ما يقوله الناس - كتابة مراجعة
لم نعثر على أي مراجعات في الأماكن المعتادة.
طبعات أخرى - عرض جميع المقتطفات
amid arms bear behold beneath bless blood breast busy cheerful child cold comfort dark dead dear death deed deep delight earth fair father fear feel fields fire force gale gaze give glory grave hand happy hath head hear heard heart Heaven honest hope hour Jack Straw John Ball Justice King labour land leaves light live look Lord midnight mind morning Nature never night o'er once past peace Piers plain poor praise prayer pride remember rest rich round scene shore silent slave sleep smile song soon sorrow soul sound spirit spread storm strong sweet tears tell thee thine thou thought throne toil traveller truth Tyler voice waves weary Westbury wild wind wretched written young youth
الصفحة 257 - MY days among the Dead are past ; Around me I behold, Where'er these casual eyes are cast, The mighty minds of old: My never-failing friends are they, With whom I converse day by day.
الصفحة 257 - Around me I behold, Where'er these casual eyes are cast, The mighty minds of old : My never-failing friends are they, With whom I converse day by day. With them I take delight in weal And seek relief in woe ; And while I understand and feel How much to them I owe, My cheeks have often been bedew'd With tears of thoughtful gratitude.
الصفحة 191 - O READER ! hast thou ever stood to see The Holly Tree ? The eye that contemplates it well perceives Its glossy leaves Order'd by an intelligence so wise, As might confound the Atheist's sophistries. Below, a circling fence, its leaves are seen Wrinkled and keen ; No grazing cattle through their prickly round Can reach to wound ; But as they grow where nothing is to fear, Smooth and unarm'd the pointless leaves appear.
الصفحة 258 - With tears of thoughtful gratitude. My thoughts are with the Dead ; with them I live in long-past years, Their virtues love, their faults condemn, Partake their hopes and fears, And from their lessons seek and find Instruction with an humble mind. My hopes are with the Dead ; anon My place with them will be, And I with them shall travel on Through all Futurity ; Yet leaving here a name, I trust, That will not perish in the dust.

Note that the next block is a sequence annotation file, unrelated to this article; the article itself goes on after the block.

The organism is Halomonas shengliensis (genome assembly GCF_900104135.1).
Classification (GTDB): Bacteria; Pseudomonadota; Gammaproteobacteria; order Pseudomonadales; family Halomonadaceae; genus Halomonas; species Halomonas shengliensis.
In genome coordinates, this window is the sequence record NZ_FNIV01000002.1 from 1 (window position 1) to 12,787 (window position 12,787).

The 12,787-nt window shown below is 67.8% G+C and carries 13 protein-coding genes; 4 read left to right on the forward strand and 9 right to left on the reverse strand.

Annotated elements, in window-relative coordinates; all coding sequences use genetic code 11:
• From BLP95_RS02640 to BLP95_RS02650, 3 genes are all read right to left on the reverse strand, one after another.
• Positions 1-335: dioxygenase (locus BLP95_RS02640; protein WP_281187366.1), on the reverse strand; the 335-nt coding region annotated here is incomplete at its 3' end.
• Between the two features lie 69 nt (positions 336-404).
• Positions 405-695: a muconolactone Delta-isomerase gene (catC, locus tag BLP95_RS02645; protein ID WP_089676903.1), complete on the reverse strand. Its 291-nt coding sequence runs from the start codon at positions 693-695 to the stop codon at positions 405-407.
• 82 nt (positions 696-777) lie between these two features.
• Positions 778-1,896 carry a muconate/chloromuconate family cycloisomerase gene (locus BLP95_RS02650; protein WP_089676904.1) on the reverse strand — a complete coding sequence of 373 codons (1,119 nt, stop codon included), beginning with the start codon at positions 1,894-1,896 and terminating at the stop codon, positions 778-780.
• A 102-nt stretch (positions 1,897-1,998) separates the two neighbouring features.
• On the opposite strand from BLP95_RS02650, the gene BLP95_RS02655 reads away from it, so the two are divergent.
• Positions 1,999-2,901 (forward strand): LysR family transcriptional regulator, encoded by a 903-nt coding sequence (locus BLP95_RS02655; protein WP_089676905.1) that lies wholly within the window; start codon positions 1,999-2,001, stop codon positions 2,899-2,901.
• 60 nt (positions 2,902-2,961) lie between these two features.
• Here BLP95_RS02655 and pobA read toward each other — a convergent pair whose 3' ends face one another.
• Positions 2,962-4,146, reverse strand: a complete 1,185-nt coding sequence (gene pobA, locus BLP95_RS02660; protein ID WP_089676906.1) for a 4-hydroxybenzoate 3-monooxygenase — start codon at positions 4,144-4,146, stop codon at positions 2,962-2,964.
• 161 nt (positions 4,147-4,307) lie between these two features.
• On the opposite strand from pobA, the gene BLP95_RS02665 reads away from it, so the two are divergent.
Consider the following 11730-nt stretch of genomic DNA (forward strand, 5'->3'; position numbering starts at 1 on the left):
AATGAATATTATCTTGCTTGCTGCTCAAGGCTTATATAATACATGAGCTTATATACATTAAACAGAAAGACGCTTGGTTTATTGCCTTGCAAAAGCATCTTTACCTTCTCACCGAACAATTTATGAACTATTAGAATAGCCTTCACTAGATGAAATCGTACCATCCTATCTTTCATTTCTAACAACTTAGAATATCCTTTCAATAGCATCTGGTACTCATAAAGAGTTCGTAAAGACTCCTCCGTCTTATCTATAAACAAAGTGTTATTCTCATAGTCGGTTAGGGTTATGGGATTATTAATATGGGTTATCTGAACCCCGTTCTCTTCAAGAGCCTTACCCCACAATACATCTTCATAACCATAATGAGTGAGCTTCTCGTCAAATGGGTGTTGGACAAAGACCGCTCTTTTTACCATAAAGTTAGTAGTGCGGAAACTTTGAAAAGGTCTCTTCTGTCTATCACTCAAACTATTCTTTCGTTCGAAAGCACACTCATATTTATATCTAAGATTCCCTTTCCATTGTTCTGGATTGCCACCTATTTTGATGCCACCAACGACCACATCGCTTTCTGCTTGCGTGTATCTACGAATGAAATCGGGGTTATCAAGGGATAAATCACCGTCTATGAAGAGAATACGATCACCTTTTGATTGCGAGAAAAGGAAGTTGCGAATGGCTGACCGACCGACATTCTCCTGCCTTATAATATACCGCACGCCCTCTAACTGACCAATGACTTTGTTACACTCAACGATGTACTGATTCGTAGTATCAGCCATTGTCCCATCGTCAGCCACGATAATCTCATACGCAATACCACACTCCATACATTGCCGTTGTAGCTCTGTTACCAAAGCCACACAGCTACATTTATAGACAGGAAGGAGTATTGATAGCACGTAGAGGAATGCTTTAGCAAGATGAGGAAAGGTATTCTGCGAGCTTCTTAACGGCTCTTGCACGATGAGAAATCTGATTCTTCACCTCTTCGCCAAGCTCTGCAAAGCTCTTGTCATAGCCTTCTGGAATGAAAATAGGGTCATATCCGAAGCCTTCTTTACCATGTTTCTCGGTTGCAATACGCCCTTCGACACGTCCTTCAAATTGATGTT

الصفحة 37 - My brethren, these are truths, and weighty ones : Ye are all equal ; Nature made ye so. Equality is your birthright ; when I gaze On the proud palace, and behold one man, In the blood-purpled robes of royalty, Feasting at ease, and lording over millions ; Then turn me to the hut of poverty, And see the wretched labourer, worn with toil, Divide his scanty morsel with his infants, I sicken, and, indignant at the sight, Blush for the patience of humanity.
الصفحة 196 - And therefore was it she was sent Abroad to beg for bread. We saw a woman sitting down Upon a stone to rest; She had a baby at her back, And another at her breast. I...
الصفحة 168 - You are old, father William," the young man cried, "And pleasures with youth pass away. And yet you lament not the days that are gone; Now tell me the reason, I pray.
الصفحة 168 - THE OLD MAN'S COMFORTS, AND HOW HE GAINED THEM. " You are old, Father William," the young man cried ; " The few locks which are left you are gray ; You are hale, Father William, — a hearty old man : Now tell me the reason, I pray.
الصفحة 202 - Often together have we talk'd of death ; How sweet it were to see All doubtful things made clear ; How sweet it were with powers Such as the Cherubim, To view the depth of Heaven ! O Edmund ! thou hast first Begun the travel of Eternity ! I gaze amid the stars, And think that thou art there, Unfetter'd as the thought that follows thee.